Irene: “How many launches are there each day, Vincent? A dozen?”
Vincent: “Sometimes more.”
Irene: “You’re the only one that watches all of them. If you’re going to pretend like you don’t care, don’t look up.”
Sound of the Otter’s twin turbines whine past, Doppler shifting as it makes another run past the station. I can’t see the window from where I sit, but it’s close enough to hear; today I’m not going to watch.
Remember how I said I tend not to miss things once they’re gone? I guess that’s in play here. Puttering around on the ice sheet here, driving a Cat, wandering through the Station – it’s all good. It’s only when an Otter comes flying through camp that I remember how I’m chained to the ground here. How being up in the air, feeling the wind against a wing, shaping it with my hand and riding it where I will – how that makes me feel alive in a way nothing else can. Sitting in the left seat yesterday – I felt something stir again, the awakening of that possibility. It was a memory: yes, this is a part of me, this is a piece of what I am. It felt really good.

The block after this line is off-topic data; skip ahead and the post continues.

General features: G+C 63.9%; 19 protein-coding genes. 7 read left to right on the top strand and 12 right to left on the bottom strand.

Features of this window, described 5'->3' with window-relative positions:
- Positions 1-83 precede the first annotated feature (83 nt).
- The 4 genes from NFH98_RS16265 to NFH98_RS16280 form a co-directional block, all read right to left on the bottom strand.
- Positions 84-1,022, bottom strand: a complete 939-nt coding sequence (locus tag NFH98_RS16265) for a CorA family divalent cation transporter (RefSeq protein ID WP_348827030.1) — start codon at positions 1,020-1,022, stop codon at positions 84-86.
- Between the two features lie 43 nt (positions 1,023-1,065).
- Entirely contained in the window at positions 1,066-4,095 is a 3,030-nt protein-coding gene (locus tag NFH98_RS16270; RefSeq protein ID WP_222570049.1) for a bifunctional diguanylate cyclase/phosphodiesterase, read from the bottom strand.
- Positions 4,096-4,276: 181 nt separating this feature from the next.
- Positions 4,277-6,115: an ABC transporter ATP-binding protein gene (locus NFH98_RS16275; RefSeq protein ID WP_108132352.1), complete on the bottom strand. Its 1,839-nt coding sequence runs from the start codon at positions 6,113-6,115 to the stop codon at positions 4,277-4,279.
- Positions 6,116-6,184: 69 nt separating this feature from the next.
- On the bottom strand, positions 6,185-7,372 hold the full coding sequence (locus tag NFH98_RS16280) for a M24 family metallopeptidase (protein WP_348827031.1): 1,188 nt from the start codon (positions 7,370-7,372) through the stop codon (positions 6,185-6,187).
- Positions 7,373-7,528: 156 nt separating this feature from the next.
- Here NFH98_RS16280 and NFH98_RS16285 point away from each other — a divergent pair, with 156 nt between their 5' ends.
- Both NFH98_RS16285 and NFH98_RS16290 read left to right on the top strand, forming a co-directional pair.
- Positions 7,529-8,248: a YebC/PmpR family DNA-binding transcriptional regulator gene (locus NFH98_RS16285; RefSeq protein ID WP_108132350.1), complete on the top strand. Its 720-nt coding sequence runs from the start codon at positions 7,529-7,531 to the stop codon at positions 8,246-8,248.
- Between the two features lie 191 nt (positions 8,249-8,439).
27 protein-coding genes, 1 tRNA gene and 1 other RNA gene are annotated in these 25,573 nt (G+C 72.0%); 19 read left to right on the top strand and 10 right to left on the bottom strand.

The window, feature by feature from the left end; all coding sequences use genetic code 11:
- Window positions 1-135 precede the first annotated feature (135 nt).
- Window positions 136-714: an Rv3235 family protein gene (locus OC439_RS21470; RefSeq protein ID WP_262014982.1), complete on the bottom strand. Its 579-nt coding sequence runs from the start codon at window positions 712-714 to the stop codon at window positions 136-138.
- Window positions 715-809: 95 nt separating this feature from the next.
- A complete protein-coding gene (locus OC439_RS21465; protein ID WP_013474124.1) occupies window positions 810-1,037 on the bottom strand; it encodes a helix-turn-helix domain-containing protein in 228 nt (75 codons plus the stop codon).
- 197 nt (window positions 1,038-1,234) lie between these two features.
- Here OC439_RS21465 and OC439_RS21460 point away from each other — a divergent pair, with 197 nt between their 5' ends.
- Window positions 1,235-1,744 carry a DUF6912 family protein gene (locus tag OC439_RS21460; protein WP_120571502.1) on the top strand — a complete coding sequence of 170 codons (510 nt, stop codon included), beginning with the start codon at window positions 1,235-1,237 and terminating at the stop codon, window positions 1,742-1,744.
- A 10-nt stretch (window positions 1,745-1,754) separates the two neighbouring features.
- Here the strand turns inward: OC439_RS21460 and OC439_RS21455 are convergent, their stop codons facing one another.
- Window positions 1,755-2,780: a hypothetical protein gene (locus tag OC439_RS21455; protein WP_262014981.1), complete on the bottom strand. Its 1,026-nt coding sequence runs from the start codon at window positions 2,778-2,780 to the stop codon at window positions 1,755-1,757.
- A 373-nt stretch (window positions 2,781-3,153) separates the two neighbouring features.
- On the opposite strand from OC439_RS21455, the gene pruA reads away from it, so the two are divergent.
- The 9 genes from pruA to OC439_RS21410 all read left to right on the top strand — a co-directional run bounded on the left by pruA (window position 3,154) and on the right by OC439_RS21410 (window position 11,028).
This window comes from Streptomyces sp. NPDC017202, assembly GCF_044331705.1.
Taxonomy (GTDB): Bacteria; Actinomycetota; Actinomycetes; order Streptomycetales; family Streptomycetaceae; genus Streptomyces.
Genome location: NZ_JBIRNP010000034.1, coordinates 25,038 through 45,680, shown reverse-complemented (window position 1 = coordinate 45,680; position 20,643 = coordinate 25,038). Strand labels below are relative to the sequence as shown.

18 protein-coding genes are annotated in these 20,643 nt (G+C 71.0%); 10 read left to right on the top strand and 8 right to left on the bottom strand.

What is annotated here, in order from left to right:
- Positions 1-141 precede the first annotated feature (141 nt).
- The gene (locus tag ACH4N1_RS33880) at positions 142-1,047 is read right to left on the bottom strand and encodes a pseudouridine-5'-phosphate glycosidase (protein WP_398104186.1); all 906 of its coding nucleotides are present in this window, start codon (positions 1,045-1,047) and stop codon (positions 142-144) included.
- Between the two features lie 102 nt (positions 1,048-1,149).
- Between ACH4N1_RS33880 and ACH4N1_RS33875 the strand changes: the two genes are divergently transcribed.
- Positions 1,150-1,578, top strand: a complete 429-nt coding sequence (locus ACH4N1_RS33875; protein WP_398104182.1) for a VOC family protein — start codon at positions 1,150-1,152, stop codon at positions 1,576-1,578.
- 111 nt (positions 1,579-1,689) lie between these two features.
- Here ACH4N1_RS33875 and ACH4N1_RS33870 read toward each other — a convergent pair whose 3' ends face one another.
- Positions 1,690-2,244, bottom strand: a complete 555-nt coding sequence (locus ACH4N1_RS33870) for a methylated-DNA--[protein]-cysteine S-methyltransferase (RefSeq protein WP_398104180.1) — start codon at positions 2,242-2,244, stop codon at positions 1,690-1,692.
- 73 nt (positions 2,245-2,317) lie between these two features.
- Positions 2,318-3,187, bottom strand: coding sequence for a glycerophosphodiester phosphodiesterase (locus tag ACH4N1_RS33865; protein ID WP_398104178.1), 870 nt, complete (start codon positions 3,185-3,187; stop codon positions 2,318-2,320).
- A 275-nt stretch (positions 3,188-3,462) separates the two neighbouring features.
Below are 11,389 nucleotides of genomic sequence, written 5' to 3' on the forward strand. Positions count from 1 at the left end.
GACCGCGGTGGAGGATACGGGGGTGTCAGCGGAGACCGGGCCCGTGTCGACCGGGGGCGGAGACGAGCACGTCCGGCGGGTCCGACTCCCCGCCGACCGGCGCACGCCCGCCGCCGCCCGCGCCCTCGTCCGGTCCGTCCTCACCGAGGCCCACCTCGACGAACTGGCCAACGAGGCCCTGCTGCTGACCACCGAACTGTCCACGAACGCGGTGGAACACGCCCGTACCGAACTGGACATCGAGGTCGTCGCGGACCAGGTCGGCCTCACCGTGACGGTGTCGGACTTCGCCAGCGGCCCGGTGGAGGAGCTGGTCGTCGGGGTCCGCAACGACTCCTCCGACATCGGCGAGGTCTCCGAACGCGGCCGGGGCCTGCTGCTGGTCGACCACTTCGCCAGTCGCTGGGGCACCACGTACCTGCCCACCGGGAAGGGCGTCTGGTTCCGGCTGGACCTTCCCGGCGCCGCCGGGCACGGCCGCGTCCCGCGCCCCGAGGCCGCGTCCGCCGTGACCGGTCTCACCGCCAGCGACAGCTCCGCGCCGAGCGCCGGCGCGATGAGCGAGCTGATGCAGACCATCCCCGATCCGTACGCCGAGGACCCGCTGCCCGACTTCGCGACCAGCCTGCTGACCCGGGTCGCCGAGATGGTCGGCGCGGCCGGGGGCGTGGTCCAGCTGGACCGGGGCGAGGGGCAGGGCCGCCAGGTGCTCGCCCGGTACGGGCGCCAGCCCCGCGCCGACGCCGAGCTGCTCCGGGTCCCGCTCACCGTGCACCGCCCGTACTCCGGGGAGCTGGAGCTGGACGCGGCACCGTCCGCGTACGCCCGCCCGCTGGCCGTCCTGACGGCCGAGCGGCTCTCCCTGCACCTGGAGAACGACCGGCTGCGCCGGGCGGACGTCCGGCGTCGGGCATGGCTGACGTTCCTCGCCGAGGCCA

This morning Erica told me she had to defer to station management for an okay for me to come along on this morning’s flight. Management was apologetic, but they had a tough balancing act – other folks with a lot more ice time wanted to go, and there were only four seats. It would be awkward. So again, the Otter’s making its circuits in low passes above the station. I’m listening to the sound of the PT-6’s; I can hear the subtle change in pitch when she banks, feel the tug of the air on wings as she rolls into a turn. I can hear it all. But today, I’m not going to look up.